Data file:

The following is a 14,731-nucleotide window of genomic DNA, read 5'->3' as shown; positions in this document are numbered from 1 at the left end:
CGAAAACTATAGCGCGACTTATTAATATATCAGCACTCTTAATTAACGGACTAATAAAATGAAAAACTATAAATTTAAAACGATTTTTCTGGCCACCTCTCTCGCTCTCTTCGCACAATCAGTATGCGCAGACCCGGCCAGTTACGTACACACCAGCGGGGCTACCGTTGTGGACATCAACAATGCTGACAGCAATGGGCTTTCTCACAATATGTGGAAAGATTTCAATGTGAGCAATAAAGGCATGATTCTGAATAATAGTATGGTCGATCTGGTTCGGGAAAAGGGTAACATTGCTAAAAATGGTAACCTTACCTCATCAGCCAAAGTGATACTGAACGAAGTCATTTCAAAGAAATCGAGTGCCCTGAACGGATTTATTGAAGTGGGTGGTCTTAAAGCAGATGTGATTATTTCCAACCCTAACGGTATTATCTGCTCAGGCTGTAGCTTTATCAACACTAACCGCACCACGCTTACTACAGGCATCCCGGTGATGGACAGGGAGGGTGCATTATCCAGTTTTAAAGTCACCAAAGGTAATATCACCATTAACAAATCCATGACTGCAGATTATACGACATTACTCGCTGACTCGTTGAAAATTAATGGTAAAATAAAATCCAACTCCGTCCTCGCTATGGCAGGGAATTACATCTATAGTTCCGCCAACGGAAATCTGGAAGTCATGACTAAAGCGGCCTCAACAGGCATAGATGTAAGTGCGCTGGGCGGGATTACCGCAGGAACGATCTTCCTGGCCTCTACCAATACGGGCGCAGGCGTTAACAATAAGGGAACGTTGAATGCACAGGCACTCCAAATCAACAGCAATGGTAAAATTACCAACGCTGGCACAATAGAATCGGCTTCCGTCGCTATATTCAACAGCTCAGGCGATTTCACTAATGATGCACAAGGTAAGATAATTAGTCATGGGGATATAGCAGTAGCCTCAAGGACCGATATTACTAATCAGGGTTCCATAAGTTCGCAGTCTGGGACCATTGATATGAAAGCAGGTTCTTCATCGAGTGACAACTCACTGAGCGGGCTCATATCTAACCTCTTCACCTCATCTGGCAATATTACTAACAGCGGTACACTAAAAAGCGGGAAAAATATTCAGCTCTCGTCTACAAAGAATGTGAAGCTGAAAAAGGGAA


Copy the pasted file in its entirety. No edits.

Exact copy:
The following is a 14,731-nucleotide window of genomic DNA, read 5'->3' as shown; positions in this document are numbered from 1 at the left end:
CGAAAACTATAGCGCGACTTATTAATATATCAGCACTCTTAATTAACGGACTAATAAAATGAAAAACTATAAATTTAAAACGATTTTTCTGGCCACCTCTCTCGCTCTCTTCGCACAATCAGTATGCGCAGACCCGGCCAGTTACGTACACACCAGCGGGGCTACCGTTGTGGACATCAACAATGCTGACAGCAATGGGCTTTCTCACAATATGTGGAAAGATTTCAATGTGAGCAATAAAGGCATGATTCTGAATAATAGTATGGTCGATCTGGTTCGGGAAAAGGGTAACATTGCTAAAAATGGTAACCTTACCTCATCAGCCAAAGTGATACTGAACGAAGTCATTTCAAAGAAATCGAGTGCCCTGAACGGATTTATTGAAGTGGGTGGTCTTAAAGCAGATGTGATTATTTCCAACCCTAACGGTATTATCTGCTCAGGCTGTAGCTTTATCAACACTAACCGCACCACGCTTACTACAGGCATCCCGGTGATGGACAGGGAGGGTGCATTATCCAGTTTTAAAGTCACCAAAGGTAATATCACCATTAACAAATCCATGACTGCAGATTATACGACATTACTCGCTGACTCGTTGAAAATTAATGGTAAAATAAAATCCAACTCCGTCCTCGCTATGGCAGGGAATTACATCTATAGTTCCGCCAACGGAAATCTGGAAGTCATGACTAAAGCGGCCTCAACAGGCATAGATGTAAGTGCGCTGGGCGGGATTACCGCAGGAACGATCTTCCTGGCCTCTACCAATACGGGCGCAGGCGTTAACAATAAGGGAACGTTGAATGCACAGGCACTCCAAATCAACAGCAATGGTAAAATTACCAACGCTGGCACAATAGAATCGGCTTCCGTCGCTATATTCAACAGCTCAGGCGATTTCACTAATGATGCACAAGGTAAGATAATTAGTCATGGGGATATAGCAGTAGCCTCAAGGACCGATATTACTAATCAGGGTTCCATAAGTTCGCAGTCTGGGACCATTGATATGAAAGCAGGTTCTTCATCGAGTGACAACTCACTGAGCGGGCTCATATCTAACCTCTTCACCTCATCTGGCAATATTACTAACAGCGGTACACTAAAAAGCGGGAAAAATATTCAGCTCTCGTCTACAAAGAATGTGAAGCTGAAAAAGGGAA